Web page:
UCLA Football vs. Fresno State 2018: Three keys to victory

PASADENA, CA - SEPTEMBER 01: Dorian Thompson-Robinson #7 of the UCLA Bruins passes during a 26-17 loss to the Cincinnati Bearcats at Rose Bowl on September 1, 2018 in Pasadena, California. (Photo by Harry How/Getty Images)
PASADENA, CA - SEPTEMBER 01: Dorian Thompson-Robinson #7 of the UCLA Bruins passes during a 26-17 loss to the Cincinnati Bearcats at Rose Bowl on September 1, 2018 in Pasadena, California. (Photo by Harry How/Getty Images) /

The UCLA football team looks to bag its first win of the 2018 campaign when the Fresno State Bulldogs visit the Rose Bowl for a 7:30 p.m. tilt. Below are three keys for a Bruin victory.

Give Him Time

Talented up-and-coming duel-threat quarterback? Check. Shifty running backs that can break ankles and make defenders pay with yards after contact? Check. Arguably one of the best tight ends in the nation that is complimented with a group of veteran wide receivers? Check and check!  These are all the necessary ingredients for a successful offense by UCLA football head coach, Chip Kelly…right?

The answer to the above question is, of course, a resounding “yes”. But, we can’t look past a necessary component of the football program: the offensive line.

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It was expected that UCLA would have some growing pains up front as they parted ways with the vast majority of its offensive front from the 2017 campaign. What wasn’t expected, though, was how much the unit would struggle in the first two weeks. So far in this young season, the Bruins have allowed 20 tackles for loss and 11 sacks. To put it in perspective, the Bruins are 128th (of 130) in the nation in sacks allowed.

Thankfully, Fresno State does not have the most intimidating defense in the nation as the Bulldogs have notched 8.0 TFLs and only two sacks.

On the occasions that the line has done their job, the Bruins’ offense has looked promising and provided glimmers of hope of what could be done under Kelly. Should UCLA’s offensive line hold against the Bulldogs, the Bruins could emerge victorious.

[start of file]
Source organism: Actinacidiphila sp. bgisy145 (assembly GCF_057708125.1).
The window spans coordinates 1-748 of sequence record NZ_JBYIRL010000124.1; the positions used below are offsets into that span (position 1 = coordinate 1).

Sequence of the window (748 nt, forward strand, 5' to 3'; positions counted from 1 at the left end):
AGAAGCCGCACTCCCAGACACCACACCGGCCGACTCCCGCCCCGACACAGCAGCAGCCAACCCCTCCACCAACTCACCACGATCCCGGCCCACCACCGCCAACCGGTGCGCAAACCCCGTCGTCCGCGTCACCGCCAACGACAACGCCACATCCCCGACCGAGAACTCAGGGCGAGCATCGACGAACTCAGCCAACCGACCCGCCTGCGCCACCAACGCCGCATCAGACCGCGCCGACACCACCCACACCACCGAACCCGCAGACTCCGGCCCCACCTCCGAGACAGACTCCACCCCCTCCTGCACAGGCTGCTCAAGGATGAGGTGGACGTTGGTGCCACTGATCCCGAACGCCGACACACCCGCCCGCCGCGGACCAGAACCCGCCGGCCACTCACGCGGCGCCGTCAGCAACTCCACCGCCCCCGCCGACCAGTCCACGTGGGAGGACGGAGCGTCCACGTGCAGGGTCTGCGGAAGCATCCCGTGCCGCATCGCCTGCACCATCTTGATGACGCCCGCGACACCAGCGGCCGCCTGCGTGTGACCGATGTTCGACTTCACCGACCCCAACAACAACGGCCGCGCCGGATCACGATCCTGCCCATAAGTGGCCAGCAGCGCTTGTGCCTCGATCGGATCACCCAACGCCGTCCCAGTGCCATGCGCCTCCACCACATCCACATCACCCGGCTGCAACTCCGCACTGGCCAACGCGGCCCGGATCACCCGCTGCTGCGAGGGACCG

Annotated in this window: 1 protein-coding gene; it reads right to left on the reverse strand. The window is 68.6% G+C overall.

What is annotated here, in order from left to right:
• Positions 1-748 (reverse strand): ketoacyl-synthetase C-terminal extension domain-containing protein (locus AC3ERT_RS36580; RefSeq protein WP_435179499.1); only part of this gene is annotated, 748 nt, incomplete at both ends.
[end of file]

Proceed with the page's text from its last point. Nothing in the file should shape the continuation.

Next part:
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Special Teams Needs Special Attention

The offensive line isn’t UCLA’s only concern as its special teams’ units have been almost as dreadful.

Currently, UCLA is at the bottom of the barrel in terms of kickoff return defense by allowing an average of 50+ yards per return.

In a recent interview, Kelly attributed its special teams’ woes to “…a lack of effort.” To be fair, it is difficult to fully practice special teams and tackling during practices as it can often lead to unnecessary injury. However, it’s clear that time needs to be invested on the special team units as both Cincinnati and Oklahoma were gifted with excellent field position on seemingly every possession.

If the Bruins can find a way to pin the Bulldogs deep in their own territory on a consistent basis, a tremendous amount of pressure could be lifted from their defense and lay the foundation for a successful outing.

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Need More Week 2 Defense, and Less of Week 1

UCLA’s defense has made evident improvements in both execution and tenacity in its two games this season.

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In its 26-17 loss to Cincinnati, UCLA allowed 18 first downs, 304 total yards (110 passing, 194 rushing) and forced one turnover. A week later in its 49-21 loss to No. 6 Oklahoma (a game that no one as really counting on UCLA winning), the Bruins allowed 27 first downs, 485 total yards (306 passing, 179 rushing) and nabbed one interception.

Don’t get me wrong, the defense still has a long way to go, but the increase in the Bruins’ productivity can be seen. Considering that UCLA allowed 20 fewer rushing yards to No. 6 Oklahoma than it did to Cincinnati bodes well for the future.

As for the task at hand, Fresno State’s offense is no slouch. The Bulldogs rolled past the Idaho Vandals with a 79-13 victory in their season opener. Last week, they hung with the Minnesota Golden Gophers until the very end when some questionable play calling ultimately cost the game and a perfect 2-0 start to the season.

The Bulldogs are led by QB Marcus McMaryion who has passed for 200+ yards per game this season (207 yards vs Idaho (19/26), and 205 yards (23/32, 2 TD, 1 INT) against Minnesota). McMaryion likes to work out of the pocket, so if UCLA could at least stick a spy on him throughout Saturday’s contest, the Bruins may be able to shut down the gunslinger from the central valley.

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Bottom Line

In short, UCLA’s line needs to give ample time for (presumably) Dorian Thompson-Robinson to pass the ball and also open up necessary holes for the running game. Special teams need to tighten up and not allow such good field position, and defense needs to pressure McMaryion all night for a victory. Should the Bruins execute these three fundamental aspects, UCLA may very well experience the first win of the season, and more monumentally, the first win of the Chip Kelly era.